Harvard Won’t Say if It Supports Diversity of Thought

In the summer of 2020, after the sensationalized killing of George Floyd burned the words “Black Lives Matter” onto America’s streets and television screens, American institutions of higher learning turned to their offices of Diversity, Equity, and Inclusion to pledge loyalty to the African American community with cookie-cutter press releases and affirmations. Harvard University, known as the beacon of American higher education, led the way.

“Our community stands united in doing everything we can … to be agents of anti-racist social transformation,” wrote the dean of Harvard’s School of Public Health. The dean of Harvard College echoed that sentiment: “We stand with our Black alumni(ae), our Black faculty, our Black staff, our Black students, and other[s] … we unequivocally state our belief that Black Lives Matter.”

But when it came to supporting one key black voice – somebody with something to teach the American public, and whose background and credentials could not be questioned – Harvard’s actions didn’t match its rhetoric.

Just as the Black Lives Matter movement was gaining national prominence, a witch hunt-style cancellation of Harvard’s most prominent and promising black professor was taking place. Harvard’s suppression of Professor Roland Fryer, newly exposed in a 2022 film by documentarian Rob Montz and a score of articles from prominent thinkers such as Glenn Loury and Stuart Taylor (who wrote about this issue at RealClearEducation and appears in Montz’s documentary), is an egregious example of hypocrisy at work.

Montz’s documentary was screened this month at the Old Parkland Conference in Dallas, where scores of black academics, including Fryer himself, gathered to discuss social mobility, race in America, and other pressing issues.

The story must be seen to be believed, because Fryer is exactly the type of academic whom elite institutions claim to champion. Abandoned by his mother shortly after birth and raised by his alcoholic father, his arrival and accomplishments at Harvard are an incredible success story.

[Related: “Bending the Knee for Diversity, Inclusion, and Equity”]

Fryer built a storied career using quantitative social science and common sense to investigate societal shibboleths such as the social effect of “acting white” among black students (it’s real) and the impact of racial bias in police shootings (you might be surprised – as Fryer himself was). His work on America’s most hot-button issues earned him headlines, and accolades: a MacArthur Genius Fellowship, honoree status from Time magazine, and the Clark Medal, making him the first African American to win it.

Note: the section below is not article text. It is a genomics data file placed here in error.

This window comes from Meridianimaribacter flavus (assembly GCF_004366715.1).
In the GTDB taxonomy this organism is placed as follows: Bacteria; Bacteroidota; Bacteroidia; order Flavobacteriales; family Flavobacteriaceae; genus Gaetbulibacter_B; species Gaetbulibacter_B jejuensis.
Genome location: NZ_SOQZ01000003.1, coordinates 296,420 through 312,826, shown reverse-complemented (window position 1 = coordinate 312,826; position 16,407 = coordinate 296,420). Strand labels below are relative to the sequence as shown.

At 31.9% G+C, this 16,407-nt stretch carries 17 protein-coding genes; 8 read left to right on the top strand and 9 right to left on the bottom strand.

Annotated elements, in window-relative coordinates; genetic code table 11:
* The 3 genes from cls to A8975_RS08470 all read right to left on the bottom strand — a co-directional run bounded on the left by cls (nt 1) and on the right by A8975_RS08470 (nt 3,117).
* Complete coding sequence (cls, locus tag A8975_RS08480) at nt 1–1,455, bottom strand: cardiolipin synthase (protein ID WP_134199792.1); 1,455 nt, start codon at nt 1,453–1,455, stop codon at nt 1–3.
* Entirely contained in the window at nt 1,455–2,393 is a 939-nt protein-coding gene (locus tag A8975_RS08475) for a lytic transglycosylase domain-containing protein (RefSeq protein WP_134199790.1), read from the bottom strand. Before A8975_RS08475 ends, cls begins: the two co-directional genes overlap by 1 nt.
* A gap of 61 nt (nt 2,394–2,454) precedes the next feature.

By the late 2010s, Fryer was an academic star, a generational voice at Harvard who pushed the boundaries of academic research to the benefit of the least advantaged Americans, and one who represented the true manifestation of the American dream. It was a long way from the housing projects of Daytona Beach, Florida. But his research upset the political apple cart – and Harvard would soon find occasion to muzzle him.

University administrators, including Dean of Harvard’s Faculty Arts and Sciences Claudine Gay and Dean of Social Sciences Larry Bobo, were less than enchanted with Fryer’s findings and regularly attacked his work. Gay and Bobo were among his foremost critics when Fryer’s lab found no evidence of racial bias in police shootings, concluding that, statistically, police officers were less likely to shoot black suspects than white ones.

In 2018, a former research assistant came forward with accusations of sexual harassment against Fryer. Most of her claims were dismissed by a neutral investigating committee, which recommended training for Fryer. But a small committee, including Deans Gay and Bobo, instead took the step of removing Fryer from the classroom for two years and shutting down his research lab. Dean Gay even lobbied Harvard’s president to revoke Fryer’s tenure – something that hadn’t been done at Harvard since the Civil War.

Another former research assistant, Tanaya Devi, calls the sidelining of Fryer “the most cold-blooded murder I’ve ever seen.”

I asked Harvard if there was any other example in the university’s history of a tenured professor being removed from the classroom and having his research shut down. The university refused to comment. Harvard also refused repeated requests for comment as to whether the university supports diversity of thought.

[Related: “Exclusionary Inclusivity: How the Mount Royal Faculty Association’s ‘Woke’ Faction Coerces Conformity”]

Fryer’s case is a cautionary tale at the Ivies. Just last week, Princeton University took the extraordinary step of firing an eminent tenured classics professor, Joshua Katz, after a similar witch hunt led by campus bureaucrats. Princeton’s pretext is similar to Harvard’s, related to a years-old consensual relationship between Katz and a student. But it’s obvious to any neutral observer that the repeated inquiries and unusual punishments are due to the professor’s opinions on race politics, not their workplace behavior.

The Harvard Crimson reports that as of 2021, Fryer had served his two-year suspension and was back in the classroom – but his research and academic life are under the direct supervision of Dean Gay, who had made her opposition to Fryer’s work clear.